Commercial Landlords and Tenants: - Future Proofing Through Flexibility


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By Ghazain Lehri, Solicitor - Healys Real Estate

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Covid-19 has changed the face of commercial property in the United Kingdom (and across the globe) forever. Having dealt a seismic-blow to the status-quo, business owners, freeholders, landlords and tenants have had to rapidly mobilise to adjust to these unprecedented times. Those adjustments are still taking place and will continue to do so as the situation and the laws and regulations surrounding them develop.Many are working tirelessly to limit the damage caused by Covid-19 and others are seeking to anticipate the long-term implications of the pandemic and are gearing up to react accordingly. We have already seen deep-rooted City businesses announcing that working from home will be allowed permanently. Businesses need to adapt or face the very real consequences of inaction and short-sightedness. Commercial property may appear to be in a state of fragility now but there are a few practical steps businesses can take to ensure that they are as future-proof as they can be in these uncertain times.


Office spaces are seeing tremendous changes as a result of the government lockdown and an increase in remote-working. Expect this to be a long-term to a near-permanent change for many businesses which have now discovered that they do not strictly need to contend with the expenses and overheads of an office space. As a commercial landlord, flexibility is key in the current climate, and existing commercial leases may need to be varied to enable adjustments.A complete overhaul of the Town and Country Planning (Use Classes) Order 1987, which governs the use of commercial properties, took effect from 1 September 2020. From this date, a new Class E replaces all existing use classes which not only includes office spaces but also the following:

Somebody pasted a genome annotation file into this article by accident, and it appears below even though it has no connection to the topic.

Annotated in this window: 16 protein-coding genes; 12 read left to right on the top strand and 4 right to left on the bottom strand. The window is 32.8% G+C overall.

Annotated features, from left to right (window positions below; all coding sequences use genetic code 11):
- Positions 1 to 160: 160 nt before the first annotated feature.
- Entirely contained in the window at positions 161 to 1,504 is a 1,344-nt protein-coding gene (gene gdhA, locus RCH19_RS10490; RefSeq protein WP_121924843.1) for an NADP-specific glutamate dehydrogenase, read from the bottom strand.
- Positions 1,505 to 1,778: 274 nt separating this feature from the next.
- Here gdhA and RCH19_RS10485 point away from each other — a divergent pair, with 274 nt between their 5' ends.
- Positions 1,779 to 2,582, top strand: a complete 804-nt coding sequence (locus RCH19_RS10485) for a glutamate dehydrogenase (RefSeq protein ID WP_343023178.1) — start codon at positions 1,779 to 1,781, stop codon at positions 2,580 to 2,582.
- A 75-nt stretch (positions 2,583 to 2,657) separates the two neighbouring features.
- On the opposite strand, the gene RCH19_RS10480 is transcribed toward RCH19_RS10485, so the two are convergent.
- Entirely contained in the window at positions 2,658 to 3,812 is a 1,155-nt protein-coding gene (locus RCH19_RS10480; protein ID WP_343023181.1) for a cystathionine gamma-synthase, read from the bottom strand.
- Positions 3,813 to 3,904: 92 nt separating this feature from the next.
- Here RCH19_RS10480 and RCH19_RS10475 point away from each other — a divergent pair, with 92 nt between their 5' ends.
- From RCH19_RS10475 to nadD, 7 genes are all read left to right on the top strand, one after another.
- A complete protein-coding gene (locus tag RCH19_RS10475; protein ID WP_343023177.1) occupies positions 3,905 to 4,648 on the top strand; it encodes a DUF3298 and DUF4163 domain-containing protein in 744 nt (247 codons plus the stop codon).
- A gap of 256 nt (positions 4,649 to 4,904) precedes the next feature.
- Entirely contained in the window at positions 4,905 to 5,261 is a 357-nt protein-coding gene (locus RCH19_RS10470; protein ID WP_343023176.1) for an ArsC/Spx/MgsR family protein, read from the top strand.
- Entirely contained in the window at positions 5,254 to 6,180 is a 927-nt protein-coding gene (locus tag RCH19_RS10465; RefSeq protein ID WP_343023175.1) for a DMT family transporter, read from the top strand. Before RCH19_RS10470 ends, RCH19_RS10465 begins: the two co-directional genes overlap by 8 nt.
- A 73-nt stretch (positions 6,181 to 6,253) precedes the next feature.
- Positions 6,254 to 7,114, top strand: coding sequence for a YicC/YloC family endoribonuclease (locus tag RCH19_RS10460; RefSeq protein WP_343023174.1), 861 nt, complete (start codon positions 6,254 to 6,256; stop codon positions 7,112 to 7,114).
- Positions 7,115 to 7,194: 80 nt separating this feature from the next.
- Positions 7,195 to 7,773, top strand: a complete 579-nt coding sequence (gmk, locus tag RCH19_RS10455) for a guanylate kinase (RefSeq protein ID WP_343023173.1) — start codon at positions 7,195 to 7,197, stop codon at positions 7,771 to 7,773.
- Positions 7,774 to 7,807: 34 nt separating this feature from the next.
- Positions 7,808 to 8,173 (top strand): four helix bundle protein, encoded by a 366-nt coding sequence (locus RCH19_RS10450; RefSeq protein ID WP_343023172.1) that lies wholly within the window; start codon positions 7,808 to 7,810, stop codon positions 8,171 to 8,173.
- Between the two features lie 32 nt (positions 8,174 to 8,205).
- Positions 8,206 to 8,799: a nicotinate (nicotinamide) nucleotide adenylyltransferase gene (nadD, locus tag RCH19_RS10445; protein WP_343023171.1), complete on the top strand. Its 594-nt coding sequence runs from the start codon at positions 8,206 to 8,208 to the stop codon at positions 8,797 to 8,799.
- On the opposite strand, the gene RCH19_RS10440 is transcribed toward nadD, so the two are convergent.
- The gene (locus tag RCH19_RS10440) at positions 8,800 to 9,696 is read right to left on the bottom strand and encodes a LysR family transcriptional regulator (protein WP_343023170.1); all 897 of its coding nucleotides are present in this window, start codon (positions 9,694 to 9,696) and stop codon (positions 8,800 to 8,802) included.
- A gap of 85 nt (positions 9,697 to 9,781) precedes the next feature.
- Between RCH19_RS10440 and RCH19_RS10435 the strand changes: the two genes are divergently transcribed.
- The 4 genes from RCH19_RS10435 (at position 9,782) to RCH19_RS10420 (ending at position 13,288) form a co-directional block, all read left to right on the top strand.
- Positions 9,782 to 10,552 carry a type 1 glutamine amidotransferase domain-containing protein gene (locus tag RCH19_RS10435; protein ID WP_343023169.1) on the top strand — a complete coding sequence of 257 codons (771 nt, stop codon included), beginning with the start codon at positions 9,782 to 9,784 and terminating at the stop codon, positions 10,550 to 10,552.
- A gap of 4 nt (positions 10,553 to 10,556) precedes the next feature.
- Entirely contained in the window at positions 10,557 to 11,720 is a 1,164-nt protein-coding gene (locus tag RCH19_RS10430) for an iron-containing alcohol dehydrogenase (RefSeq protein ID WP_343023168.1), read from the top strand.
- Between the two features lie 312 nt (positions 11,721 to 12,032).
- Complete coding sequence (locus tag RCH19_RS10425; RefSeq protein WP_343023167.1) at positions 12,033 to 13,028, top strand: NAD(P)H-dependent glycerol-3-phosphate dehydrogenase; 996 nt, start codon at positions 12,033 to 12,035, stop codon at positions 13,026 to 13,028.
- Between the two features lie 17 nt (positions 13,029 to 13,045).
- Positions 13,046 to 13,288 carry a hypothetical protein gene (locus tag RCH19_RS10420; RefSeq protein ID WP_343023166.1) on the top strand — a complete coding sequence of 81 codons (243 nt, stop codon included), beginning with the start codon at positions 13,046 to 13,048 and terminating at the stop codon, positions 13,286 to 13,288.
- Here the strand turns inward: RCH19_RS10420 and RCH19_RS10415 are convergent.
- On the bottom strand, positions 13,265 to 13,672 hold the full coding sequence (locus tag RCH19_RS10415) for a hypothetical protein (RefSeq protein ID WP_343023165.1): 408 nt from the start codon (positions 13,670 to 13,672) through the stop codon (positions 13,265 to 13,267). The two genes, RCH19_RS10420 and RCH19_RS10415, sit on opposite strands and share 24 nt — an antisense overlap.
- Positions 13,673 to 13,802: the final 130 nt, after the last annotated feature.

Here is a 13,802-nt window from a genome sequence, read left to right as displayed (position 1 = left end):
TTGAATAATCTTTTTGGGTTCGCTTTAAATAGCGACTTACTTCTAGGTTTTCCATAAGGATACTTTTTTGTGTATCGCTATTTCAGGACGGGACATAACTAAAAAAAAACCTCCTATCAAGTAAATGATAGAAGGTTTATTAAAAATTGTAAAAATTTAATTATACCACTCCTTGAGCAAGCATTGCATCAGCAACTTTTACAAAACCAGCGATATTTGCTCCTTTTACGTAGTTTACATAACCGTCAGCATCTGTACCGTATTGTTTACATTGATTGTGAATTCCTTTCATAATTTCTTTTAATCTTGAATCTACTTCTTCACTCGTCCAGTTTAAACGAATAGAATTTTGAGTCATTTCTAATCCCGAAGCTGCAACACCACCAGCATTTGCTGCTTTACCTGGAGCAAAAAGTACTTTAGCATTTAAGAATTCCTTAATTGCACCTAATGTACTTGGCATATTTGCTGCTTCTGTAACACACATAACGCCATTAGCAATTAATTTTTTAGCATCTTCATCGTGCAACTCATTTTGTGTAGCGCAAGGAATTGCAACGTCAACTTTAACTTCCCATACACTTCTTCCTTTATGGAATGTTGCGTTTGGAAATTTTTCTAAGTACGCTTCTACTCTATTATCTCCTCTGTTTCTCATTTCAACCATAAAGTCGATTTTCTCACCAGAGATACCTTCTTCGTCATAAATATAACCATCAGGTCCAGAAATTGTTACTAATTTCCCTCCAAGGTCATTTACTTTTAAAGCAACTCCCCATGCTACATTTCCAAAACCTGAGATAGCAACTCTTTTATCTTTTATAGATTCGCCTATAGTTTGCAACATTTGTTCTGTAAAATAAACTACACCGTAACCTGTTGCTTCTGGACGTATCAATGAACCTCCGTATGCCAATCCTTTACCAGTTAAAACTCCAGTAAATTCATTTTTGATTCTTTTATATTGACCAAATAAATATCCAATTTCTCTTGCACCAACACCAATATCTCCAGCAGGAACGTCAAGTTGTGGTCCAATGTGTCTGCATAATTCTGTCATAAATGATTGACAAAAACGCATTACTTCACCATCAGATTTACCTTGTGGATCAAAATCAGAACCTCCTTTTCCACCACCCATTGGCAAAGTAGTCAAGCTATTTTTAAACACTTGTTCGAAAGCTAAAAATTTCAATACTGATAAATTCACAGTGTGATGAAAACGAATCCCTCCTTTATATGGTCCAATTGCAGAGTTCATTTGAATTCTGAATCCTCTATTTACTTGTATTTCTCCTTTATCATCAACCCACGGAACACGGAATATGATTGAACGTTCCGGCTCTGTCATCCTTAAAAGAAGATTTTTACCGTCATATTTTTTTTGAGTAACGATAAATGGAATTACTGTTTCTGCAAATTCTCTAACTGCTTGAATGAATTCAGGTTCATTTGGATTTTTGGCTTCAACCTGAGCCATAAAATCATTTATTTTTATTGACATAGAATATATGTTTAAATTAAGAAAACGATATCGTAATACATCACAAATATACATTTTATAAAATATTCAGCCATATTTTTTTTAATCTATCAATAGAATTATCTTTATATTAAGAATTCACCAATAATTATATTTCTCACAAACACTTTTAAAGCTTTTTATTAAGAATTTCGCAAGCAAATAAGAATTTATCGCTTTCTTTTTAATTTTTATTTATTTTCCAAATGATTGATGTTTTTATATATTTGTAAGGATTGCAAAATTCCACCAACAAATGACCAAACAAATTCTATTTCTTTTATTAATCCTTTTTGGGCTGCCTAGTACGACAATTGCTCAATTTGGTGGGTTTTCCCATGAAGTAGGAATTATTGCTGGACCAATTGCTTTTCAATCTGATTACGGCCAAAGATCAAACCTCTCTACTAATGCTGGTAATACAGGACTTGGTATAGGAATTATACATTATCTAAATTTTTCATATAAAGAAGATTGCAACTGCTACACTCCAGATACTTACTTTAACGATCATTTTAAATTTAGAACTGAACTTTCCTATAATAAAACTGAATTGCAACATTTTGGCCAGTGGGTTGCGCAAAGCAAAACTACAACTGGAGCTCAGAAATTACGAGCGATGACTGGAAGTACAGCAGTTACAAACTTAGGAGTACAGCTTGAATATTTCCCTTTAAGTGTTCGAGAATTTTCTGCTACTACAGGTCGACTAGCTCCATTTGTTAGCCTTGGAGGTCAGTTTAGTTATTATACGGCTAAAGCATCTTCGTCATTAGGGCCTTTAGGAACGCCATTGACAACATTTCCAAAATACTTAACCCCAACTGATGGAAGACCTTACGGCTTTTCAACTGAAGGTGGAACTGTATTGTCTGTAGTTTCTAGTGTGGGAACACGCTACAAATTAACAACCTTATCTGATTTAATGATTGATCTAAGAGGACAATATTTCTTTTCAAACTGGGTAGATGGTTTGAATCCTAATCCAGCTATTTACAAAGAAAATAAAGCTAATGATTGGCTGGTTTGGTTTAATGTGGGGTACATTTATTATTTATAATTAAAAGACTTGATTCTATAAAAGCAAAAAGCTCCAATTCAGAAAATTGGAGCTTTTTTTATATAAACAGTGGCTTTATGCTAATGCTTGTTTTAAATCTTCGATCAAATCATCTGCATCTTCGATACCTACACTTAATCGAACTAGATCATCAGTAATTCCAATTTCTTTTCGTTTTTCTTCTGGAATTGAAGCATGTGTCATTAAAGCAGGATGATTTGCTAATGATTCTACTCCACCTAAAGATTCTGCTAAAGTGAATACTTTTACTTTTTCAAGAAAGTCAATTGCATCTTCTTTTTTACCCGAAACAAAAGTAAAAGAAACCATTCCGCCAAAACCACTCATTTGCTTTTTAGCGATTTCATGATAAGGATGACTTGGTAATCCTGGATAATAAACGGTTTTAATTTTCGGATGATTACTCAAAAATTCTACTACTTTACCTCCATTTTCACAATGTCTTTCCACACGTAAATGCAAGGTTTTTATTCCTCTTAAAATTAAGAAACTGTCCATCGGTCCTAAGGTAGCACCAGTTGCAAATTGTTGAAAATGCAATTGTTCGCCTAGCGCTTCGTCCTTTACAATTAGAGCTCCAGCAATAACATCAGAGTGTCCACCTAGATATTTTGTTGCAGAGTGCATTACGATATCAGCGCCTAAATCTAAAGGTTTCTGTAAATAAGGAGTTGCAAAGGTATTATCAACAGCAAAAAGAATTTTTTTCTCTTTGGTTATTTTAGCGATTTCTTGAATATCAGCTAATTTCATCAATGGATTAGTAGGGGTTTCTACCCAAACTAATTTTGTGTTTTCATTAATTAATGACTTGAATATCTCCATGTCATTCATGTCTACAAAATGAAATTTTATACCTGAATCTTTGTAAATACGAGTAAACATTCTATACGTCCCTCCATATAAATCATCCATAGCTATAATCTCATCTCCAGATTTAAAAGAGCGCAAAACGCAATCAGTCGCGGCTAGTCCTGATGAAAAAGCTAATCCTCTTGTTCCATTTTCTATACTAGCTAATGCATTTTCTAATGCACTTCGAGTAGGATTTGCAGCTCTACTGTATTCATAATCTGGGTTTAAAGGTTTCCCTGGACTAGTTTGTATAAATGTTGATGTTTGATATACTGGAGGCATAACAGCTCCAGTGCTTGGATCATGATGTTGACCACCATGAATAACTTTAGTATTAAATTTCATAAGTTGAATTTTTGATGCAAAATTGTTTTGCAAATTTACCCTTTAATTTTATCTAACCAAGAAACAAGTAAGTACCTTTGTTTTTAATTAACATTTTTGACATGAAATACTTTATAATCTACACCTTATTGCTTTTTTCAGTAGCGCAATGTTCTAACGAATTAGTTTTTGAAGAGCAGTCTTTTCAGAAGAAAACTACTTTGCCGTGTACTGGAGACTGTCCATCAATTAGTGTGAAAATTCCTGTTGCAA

• Shops
  • Financial and Professional Services
  • Cafes and restaurants
  • R&D or products and processes
  • Gymnasiums

Therefore, commercial landlords are advised to vary their leases to allow such businesses to operate from their premises.On the other hand, too much flexibility in allowing tenants to change the use of businesses could serve to diminish the value of the freehold interest of a property. A variation of the lease should be strongly considered where a commercial landlord may wish to impose restrictions on the flexibility of commercial tenants to move between sub-classes within Class E.


The use of the words 'Force Majeure' (Act of God) increased immeasurably when Covid-19 hit the United Kingdom as tenants desperately sought to limit their liability because of an event beyond their control. Unfortunately for tenants, very few leases contain such clauses; and despite government measures and the Corona Virus Act 2020 offering some respite from enforcement action, many have been left to contend with liability incurred for non-payment of rent. The uncertainty surrounding Covid-19 means that tenants should try and have such Force Majeure clauses inserted into any new commercial leases so that, in the unfortunate event of the Corona Virus or other such pandemic further afflicting the country, their liability is limited in the form of either a suspension of rent, the ability to invoke a break of the lease or similar measures.Both Landlords and Tenants are strongly advised to seek legal advice in respect of their existing leases as well as any new leases that they are looking to enter into. At Healys, we are seeing a startling number of new leases that do not take into account the very real-world impacts of Covid-19. Changes in the law are taking place to reflect the rapidly changing commercial landscape and landlords and tenants must ensure that their leases reflect that.For more information or to speak with Healys Commercial Property team, please click here.

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